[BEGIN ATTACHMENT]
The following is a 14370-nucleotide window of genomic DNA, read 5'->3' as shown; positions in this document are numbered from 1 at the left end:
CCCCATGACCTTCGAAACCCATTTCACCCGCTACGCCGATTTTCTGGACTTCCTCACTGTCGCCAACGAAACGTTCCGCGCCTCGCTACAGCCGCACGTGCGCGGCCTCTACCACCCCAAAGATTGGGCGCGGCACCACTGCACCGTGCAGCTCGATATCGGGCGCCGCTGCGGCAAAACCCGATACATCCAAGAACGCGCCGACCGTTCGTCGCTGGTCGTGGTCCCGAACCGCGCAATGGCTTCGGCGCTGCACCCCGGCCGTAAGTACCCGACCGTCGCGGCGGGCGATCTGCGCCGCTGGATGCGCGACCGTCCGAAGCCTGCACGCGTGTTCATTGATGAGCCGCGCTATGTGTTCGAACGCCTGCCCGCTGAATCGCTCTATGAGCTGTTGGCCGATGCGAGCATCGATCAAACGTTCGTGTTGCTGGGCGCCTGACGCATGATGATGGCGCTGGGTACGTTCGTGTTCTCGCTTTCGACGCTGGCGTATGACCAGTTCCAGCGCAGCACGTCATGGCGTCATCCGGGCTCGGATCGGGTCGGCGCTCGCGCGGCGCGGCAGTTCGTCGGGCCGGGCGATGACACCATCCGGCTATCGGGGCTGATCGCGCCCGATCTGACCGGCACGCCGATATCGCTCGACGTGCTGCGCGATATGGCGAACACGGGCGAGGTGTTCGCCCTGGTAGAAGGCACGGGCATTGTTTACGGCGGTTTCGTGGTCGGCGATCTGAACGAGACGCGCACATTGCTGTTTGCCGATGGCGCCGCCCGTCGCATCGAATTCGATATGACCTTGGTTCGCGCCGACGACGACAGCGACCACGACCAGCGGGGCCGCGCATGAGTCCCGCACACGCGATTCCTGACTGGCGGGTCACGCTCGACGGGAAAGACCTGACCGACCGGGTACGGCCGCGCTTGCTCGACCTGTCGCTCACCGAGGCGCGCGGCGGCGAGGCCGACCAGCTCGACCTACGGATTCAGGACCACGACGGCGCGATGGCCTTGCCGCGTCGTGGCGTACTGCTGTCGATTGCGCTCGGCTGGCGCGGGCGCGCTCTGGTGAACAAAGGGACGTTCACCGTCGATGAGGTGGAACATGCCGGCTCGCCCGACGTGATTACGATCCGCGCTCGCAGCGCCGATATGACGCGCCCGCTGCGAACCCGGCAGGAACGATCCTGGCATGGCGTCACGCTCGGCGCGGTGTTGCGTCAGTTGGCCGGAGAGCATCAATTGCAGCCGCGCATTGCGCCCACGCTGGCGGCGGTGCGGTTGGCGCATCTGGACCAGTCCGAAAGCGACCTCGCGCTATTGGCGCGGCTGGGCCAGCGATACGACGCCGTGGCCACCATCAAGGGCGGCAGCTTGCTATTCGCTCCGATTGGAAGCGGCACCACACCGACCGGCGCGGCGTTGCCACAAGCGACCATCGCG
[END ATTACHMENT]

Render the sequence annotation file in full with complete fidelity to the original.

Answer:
The following is a 14370-nucleotide window of genomic DNA, read 5'->3' as shown; positions in this document are numbered from 1 at the left end:
CCCCATGACCTTCGAAACCCATTTCACCCGCTACGCCGATTTTCTGGACTTCCTCACTGTCGCCAACGAAACGTTCCGCGCCTCGCTACAGCCGCACGTGCGCGGCCTCTACCACCCCAAAGATTGGGCGCGGCACCACTGCACCGTGCAGCTCGATATCGGGCGCCGCTGCGGCAAAACCCGATACATCCAAGAACGCGCCGACCGTTCGTCGCTGGTCGTGGTCCCGAACCGCGCAATGGCTTCGGCGCTGCACCCCGGCCGTAAGTACCCGACCGTCGCGGCGGGCGATCTGCGCCGCTGGATGCGCGACCGTCCGAAGCCTGCACGCGTGTTCATTGATGAGCCGCGCTATGTGTTCGAACGCCTGCCCGCTGAATCGCTCTATGAGCTGTTGGCCGATGCGAGCATCGATCAAACGTTCGTGTTGCTGGGCGCCTGACGCATGATGATGGCGCTGGGTACGTTCGTGTTCTCGCTTTCGACGCTGGCGTATGACCAGTTCCAGCGCAGCACGTCATGGCGTCATCCGGGCTCGGATCGGGTCGGCGCTCGCGCGGCGCGGCAGTTCGTCGGGCCGGGCGATGACACCATCCGGCTATCGGGGCTGATCGCGCCCGATCTGACCGGCACGCCGATATCGCTCGACGTGCTGCGCGATATGGCGAACACGGGCGAGGTGTTCGCCCTGGTAGAAGGCACGGGCATTGTTTACGGCGGTTTCGTGGTCGGCGATCTGAACGAGACGCGCACATTGCTGTTTGCCGATGGCGCCGCCCGTCGCATCGAATTCGATATGACCTTGGTTCGCGCCGACGACGACAGCGACCACGACCAGCGGGGCCGCGCATGAGTCCCGCACACGCGATTCCTGACTGGCGGGTCACGCTCGACGGGAAAGACCTGACCGACCGGGTACGGCCGCGCTTGCTCGACCTGTCGCTCACCGAGGCGCGCGGCGGCGAGGCCGACCAGCTCGACCTACGGATTCAGGACCACGACGGCGCGATGGCCTTGCCGCGTCGTGGCGTACTGCTGTCGATTGCGCTCGGCTGGCGCGGGCGCGCTCTGGTGAACAAAGGGACGTTCACCGTCGATGAGGTGGAACATGCCGGCTCGCCCGACGTGATTACGATCCGCGCTCGCAGCGCCGATATGACGCGCCCGCTGCGAACCCGGCAGGAACGATCCTGGCATGGCGTCACGCTCGGCGCGGTGTTGCGTCAGTTGGCCGGAGAGCATCAATTGCAGCCGCGCATTGCGCCCACGCTGGCGGCGGTGCGGTTGGCGCATCTGGACCAGTCCGAAAGCGACCTCGCGCTATTGGCGCGGCTGGGCCAGCGATACGACGCCGTGGCCACCATCAAGGGCGGCAGCTTGCTATTCGCTCCGATTGGAAGCGGCACCACACCGACCGGCGCGGCGTTGCCACAAGCGACCATCGCG